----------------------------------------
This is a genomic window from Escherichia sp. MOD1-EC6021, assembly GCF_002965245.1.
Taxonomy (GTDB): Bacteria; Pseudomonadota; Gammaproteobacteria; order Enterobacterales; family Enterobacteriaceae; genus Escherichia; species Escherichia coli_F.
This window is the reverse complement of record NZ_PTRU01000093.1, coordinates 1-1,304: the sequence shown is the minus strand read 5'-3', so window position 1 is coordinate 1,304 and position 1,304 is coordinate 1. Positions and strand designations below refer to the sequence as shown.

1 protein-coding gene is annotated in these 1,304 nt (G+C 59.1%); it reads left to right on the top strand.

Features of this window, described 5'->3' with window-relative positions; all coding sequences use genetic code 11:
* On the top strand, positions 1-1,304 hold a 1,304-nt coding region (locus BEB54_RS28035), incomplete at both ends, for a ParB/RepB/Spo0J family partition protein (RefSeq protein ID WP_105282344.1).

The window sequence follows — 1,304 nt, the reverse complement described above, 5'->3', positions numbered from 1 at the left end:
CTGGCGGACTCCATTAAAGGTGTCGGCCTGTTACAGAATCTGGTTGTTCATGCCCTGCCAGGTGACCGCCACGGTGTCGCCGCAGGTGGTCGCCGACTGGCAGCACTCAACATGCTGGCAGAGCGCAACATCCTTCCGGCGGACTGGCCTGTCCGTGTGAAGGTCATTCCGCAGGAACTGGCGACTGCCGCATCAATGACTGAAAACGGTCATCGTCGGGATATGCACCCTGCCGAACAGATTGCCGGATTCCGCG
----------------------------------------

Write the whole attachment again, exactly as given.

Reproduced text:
This is a genomic window from Escherichia sp. MOD1-EC6021, assembly GCF_002965245.1.
Taxonomy (GTDB): Bacteria; Pseudomonadota; Gammaproteobacteria; order Enterobacterales; family Enterobacteriaceae; genus Escherichia; species Escherichia coli_F.
This window is the reverse complement of record NZ_PTRU01000093.1, coordinates 1-1,304: the sequence shown is the minus strand read 5'-3', so window position 1 is coordinate 1,304 and position 1,304 is coordinate 1. Positions and strand designations below refer to the sequence as shown.

1 protein-coding gene is annotated in these 1,304 nt (G+C 59.1%); it reads left to right on the top strand.

Features of this window, described 5'->3' with window-relative positions; all coding sequences use genetic code 11:
* On the top strand, positions 1-1,304 hold a 1,304-nt coding region (locus BEB54_RS28035), incomplete at both ends, for a ParB/RepB/Spo0J family partition protein (RefSeq protein ID WP_105282344.1).

The window sequence follows — 1,304 nt, the reverse complement described above, 5'->3', positions numbered from 1 at the left end:
CTGGCGGACTCCATTAAAGGTGTCGGCCTGTTACAGAATCTGGTTGTTCATGCCCTGCCAGGTGACCGCCACGGTGTCGCCGCAGGTGGTCGCCGACTGGCAGCACTCAACATGCTGGCAGAGCGCAACATCCTTCCGGCGGACTGGCCTGTCCGTGTGAAGGTCATTCCGCAGGAACTGGCGACTGCCGCATCAATGACTGAAAACGGTCATCGTCGGGATATGCACCCTGCCGAACAGATTGCCGGATTCCGCG